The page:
In discovery, we are always looking for the proverbial “smoking gun.” The “smoking gun” is a fact or piece of evidence that serves as conclusive support of a claim. In other words, a “smoking gun” is incontrovertible evidence. The attorneys pursuing Walker’s claim against Porsche, came across their “smoking gun” in the discovery phase of litigation. Porsche was required to produce certain internal e-mails during discovery. Porsche redacted portions of the e-mails produced in discovery claiming they contained privileged information which was not subject to discovery. In a twist of fate, Walker’s attorneys were actually able to see through a portion of an e-mail Porsche redacted.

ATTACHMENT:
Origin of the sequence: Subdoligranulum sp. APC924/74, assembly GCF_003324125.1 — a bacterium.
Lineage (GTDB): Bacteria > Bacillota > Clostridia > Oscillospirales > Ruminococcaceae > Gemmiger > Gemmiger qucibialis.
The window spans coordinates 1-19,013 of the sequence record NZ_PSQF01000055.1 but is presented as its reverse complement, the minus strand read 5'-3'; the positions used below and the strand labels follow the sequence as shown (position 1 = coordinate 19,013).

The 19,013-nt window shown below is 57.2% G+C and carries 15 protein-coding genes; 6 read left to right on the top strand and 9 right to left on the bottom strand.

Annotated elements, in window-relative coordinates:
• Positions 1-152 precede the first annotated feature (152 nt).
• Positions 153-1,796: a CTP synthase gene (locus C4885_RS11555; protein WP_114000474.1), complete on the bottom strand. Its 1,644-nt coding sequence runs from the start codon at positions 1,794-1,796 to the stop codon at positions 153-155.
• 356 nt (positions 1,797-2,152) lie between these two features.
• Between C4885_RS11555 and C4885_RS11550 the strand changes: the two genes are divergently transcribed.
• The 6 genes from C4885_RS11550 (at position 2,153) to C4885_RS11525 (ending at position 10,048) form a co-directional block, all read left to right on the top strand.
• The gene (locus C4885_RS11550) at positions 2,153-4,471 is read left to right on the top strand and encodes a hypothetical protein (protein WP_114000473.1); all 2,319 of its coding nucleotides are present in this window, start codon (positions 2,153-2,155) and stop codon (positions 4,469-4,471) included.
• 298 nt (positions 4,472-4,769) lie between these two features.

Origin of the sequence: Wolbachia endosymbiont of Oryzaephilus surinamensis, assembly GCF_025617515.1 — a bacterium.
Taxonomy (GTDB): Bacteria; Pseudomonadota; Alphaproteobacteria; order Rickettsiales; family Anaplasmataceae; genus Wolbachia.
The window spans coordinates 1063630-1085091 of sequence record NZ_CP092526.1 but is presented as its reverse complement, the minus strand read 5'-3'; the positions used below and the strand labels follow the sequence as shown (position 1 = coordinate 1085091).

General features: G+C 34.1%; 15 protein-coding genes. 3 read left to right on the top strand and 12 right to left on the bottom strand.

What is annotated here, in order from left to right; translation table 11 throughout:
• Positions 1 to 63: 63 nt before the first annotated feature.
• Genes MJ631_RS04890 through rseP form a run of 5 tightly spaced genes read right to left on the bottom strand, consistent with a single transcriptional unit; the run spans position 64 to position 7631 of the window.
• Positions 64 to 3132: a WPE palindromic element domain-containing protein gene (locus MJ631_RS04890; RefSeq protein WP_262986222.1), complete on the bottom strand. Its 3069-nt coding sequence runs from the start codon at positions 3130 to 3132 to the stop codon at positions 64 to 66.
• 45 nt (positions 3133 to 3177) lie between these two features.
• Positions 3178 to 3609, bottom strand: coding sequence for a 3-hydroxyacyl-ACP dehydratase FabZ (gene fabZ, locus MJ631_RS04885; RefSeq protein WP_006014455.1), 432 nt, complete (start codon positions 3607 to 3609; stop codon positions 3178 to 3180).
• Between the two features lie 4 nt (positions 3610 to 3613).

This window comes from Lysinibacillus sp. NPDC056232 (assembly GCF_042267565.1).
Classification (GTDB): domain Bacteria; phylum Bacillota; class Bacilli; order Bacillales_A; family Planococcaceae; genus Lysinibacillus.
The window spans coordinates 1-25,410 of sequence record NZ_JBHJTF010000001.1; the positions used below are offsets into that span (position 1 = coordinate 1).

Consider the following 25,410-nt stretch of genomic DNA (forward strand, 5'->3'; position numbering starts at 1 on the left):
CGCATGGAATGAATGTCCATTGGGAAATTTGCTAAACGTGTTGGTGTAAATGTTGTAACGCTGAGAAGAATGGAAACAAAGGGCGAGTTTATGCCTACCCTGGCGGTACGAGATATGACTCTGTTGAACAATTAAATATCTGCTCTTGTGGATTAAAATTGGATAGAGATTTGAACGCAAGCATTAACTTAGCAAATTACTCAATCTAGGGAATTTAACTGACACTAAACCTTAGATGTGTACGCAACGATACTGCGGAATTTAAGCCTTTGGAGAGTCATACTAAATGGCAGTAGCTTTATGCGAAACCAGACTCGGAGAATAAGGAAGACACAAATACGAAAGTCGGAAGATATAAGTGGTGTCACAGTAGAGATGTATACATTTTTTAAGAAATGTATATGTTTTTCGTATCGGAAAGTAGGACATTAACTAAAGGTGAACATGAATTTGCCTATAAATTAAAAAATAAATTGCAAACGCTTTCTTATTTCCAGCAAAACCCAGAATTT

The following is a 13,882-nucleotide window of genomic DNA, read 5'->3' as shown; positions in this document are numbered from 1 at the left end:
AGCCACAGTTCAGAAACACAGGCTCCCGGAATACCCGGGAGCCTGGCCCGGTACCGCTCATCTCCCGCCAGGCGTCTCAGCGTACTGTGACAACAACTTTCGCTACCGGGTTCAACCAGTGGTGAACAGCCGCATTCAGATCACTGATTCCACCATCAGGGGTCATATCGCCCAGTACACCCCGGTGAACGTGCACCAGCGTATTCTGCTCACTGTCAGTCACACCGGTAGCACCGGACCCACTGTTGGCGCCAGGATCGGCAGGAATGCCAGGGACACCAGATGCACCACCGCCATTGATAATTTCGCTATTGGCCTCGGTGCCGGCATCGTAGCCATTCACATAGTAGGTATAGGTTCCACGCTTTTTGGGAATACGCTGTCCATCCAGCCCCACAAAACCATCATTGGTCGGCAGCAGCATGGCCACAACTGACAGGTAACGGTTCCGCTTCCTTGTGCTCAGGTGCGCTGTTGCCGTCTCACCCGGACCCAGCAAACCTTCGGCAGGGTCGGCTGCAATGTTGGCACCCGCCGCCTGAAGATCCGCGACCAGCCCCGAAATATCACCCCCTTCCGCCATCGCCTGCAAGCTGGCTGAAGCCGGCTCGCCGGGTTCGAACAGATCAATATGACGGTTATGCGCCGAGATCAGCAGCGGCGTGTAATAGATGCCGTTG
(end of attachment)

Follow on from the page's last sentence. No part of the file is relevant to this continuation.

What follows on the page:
In the redacted e-mail, a Porsche employee wrote 200 of the 1,280 Porsche Carrera GTs were “totaled” within the first two years they were sold. In other words, approximately 16% of these cars were in wrecks where the damage done to the cars outweighed their value. The Porsche employees joked internally about this statistic. The Porsche employees bragged – the less cars on the market, the more their value would increase because the remaining cars would be more of a rarity. The e-mails were critical to Walker’s case because one element of his claim is that he must prove Porsche knew or should have known of a a design defect in the car. Walker’s attorneys called for Porsche’s attorneys to be disciplined and fined for deliberately hiding relevant evidence sought in discovery.